Why employees got the payroll tax cut

By Felix Salmon
December 7, 2010
Greg Mankiw discusses the economics of the payroll tax cut, and raises the question of whether it might have been better used to cut employers' share of payroll taxes, rather than employees' share:

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Greg Mankiw discusses the economics of the payroll tax cut, and raises the question of whether it might have been better used to cut employers’ share of payroll taxes, rather than employees’ share:

This payroll tax cut goes entirely to the worker. This increases work incentives, but the main motivation is probably to increase take-home pay, consumer spending, and aggregate demand…

An alternative would have been to reduce the employer’s share of the payroll tax, at least to some degree. Given a sticky wage, this policy would have reduced the cost of hiring and, to the extent labor demand curves slope downward, increased employment. It would also have increased business cash-flow and, to the extent that firms are cash-constrained, increased business investment.

After raising the question, Mankiw stops short of answering it, leaving the possibility open that maybe Congress and the White House came to the wrong decision for political reasons. But of course they didn’t: this is a no-brainer.

Michael Cooper had a great article in the NYT in October about the last payroll tax cut, a/k/a “the Tax Cut Nobody Heard Of.” The idea is that the less noticeable a tax cut is, the more effective it is:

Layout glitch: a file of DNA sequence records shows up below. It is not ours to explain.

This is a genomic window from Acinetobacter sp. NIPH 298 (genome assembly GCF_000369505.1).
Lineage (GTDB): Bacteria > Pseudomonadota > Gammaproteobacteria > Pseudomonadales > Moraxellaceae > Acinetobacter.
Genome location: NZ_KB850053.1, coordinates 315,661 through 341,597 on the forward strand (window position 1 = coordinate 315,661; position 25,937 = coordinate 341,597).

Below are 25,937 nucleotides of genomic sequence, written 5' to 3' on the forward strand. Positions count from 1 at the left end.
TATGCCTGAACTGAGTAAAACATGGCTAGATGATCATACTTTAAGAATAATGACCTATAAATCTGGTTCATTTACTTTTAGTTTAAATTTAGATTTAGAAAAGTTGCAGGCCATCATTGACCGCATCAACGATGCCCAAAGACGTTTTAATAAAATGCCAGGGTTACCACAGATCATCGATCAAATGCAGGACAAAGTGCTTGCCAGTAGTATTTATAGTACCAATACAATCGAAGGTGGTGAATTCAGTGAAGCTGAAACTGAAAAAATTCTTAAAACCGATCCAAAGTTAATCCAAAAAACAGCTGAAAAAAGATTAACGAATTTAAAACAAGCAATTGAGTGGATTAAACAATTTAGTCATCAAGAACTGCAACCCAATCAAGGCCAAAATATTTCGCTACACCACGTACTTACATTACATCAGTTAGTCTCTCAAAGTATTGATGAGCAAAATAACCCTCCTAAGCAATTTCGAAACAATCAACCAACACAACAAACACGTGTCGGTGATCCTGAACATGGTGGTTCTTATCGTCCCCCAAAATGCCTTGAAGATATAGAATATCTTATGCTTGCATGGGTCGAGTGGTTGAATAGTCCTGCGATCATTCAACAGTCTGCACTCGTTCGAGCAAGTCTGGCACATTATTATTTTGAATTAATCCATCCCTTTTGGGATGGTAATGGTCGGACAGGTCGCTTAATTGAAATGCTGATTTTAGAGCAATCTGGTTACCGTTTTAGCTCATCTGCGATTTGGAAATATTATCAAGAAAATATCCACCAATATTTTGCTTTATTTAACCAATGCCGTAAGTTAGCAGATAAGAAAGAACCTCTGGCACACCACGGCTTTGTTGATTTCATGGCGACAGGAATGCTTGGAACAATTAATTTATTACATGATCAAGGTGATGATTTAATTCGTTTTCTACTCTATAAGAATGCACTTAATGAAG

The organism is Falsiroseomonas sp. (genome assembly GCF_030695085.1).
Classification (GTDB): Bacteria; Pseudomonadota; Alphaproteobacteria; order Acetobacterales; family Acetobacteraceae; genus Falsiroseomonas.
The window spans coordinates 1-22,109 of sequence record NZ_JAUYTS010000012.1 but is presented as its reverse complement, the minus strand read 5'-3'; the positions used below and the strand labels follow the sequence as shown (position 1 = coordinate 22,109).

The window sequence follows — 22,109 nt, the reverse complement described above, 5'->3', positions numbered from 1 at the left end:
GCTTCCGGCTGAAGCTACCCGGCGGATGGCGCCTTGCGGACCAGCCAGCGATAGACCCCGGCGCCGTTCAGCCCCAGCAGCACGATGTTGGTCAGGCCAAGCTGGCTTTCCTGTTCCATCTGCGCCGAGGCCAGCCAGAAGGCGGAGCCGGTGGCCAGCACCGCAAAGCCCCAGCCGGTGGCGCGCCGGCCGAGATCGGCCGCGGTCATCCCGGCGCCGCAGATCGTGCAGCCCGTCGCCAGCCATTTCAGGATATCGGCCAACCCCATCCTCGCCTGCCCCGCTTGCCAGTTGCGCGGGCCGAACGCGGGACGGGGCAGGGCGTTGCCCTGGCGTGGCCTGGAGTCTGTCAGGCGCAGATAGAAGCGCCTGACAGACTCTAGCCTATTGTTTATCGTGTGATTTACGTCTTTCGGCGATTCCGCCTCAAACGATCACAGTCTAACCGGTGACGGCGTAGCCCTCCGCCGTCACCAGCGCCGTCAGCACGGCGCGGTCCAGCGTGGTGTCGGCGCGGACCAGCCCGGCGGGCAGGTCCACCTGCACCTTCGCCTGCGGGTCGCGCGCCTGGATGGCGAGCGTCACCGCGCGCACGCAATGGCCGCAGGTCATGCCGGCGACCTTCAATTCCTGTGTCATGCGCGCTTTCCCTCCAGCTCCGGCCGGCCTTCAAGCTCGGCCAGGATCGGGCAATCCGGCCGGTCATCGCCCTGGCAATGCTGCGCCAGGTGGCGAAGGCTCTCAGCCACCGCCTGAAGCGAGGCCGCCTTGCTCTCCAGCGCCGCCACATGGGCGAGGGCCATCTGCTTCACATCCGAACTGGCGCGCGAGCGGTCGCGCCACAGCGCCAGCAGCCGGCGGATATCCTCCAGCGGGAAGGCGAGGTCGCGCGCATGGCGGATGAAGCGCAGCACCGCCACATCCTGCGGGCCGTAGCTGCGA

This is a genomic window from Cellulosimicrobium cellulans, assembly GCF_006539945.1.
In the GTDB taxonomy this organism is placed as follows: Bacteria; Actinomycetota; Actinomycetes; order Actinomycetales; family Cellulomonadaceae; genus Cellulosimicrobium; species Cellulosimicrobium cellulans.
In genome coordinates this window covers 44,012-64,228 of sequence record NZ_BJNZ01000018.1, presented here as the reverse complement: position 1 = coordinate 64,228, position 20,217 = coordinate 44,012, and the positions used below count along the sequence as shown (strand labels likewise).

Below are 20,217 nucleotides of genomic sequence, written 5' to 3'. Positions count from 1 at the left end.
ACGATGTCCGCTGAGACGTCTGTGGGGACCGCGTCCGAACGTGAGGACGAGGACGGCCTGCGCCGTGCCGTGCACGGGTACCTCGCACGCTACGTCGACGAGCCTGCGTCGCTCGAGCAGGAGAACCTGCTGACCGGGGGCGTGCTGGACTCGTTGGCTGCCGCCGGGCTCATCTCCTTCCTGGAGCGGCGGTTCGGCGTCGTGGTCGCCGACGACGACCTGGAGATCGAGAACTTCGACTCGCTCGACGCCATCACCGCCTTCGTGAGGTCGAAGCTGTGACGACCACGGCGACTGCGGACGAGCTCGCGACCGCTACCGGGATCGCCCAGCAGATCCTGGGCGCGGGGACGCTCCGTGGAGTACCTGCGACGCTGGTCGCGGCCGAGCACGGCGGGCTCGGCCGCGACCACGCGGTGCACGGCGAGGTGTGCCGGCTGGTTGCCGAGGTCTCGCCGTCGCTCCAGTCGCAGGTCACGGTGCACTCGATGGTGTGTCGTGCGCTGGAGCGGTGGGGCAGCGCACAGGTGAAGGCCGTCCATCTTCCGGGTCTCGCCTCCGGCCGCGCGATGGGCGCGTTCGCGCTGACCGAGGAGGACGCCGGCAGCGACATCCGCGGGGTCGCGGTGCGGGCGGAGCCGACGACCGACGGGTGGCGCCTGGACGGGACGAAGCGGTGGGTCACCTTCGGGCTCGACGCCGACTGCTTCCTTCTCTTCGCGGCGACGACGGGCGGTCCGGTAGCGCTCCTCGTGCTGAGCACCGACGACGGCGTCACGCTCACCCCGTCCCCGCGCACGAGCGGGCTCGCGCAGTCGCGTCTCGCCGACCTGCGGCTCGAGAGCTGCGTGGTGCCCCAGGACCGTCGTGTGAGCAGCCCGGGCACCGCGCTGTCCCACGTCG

The tax cut was, by design, hard to notice. Faced with evidence that people were more likely to save than spend the tax rebate checks they received during the Bush administration, the Obama administration decided to take a different tack: it arranged for less tax money to be withheld from people’s paychecks.

They reasoned that people would be more likely to spend a small, recurring extra bit of money that they might not even notice, and that the quicker the money was spent, the faster it would cycle through the economy.

Economists are still measuring how stimulative the tax cut was. But the hard-to-notice part has succeeded wildly. In a recent interview, President Obama said that structuring the tax cuts so that a little more money showed up regularly in people’s paychecks “was the right thing to do economically, but politically it meant that nobody knew that they were getting a tax cut.”

So we know that people spend payroll tax cuts rather than saving them, which is exactly what we want any fiscal stimulus to do. Businesses, by contrast, are another thing entirely: they’re sitting on large and growing piles of cash, and showing little if any propensity to spend any excess cash which falls into their laps.

I certainly can’t imagine that a 1-year cut in payroll taxes would incentivize any employer to hire more people. A 2% cut in payroll taxes on a worker earning $30,000 a year amounts to a one-off payment of $600: very nice for the worker, but not remotely enough to get the employer to hire someone else. After all, payroll taxes will go back up to their normal levels in 2012.

And while business investment might increase “to the extent that firms are cash-constrained,” as we’ve already seen, they’re not really cash-constrained at all. Certainly large companies aren’t.

So really there’s no conceivable reason to give this tax cut to employers rather than employees. And if Mankiw weren’t being disingenuous*, he might make that a bit more obvious.

*Update: Apologies to Mankiw, I’ve now changed my mind, and no longer think he was being disingenuous. (But I’m still a fan of employee-side tax cuts.)

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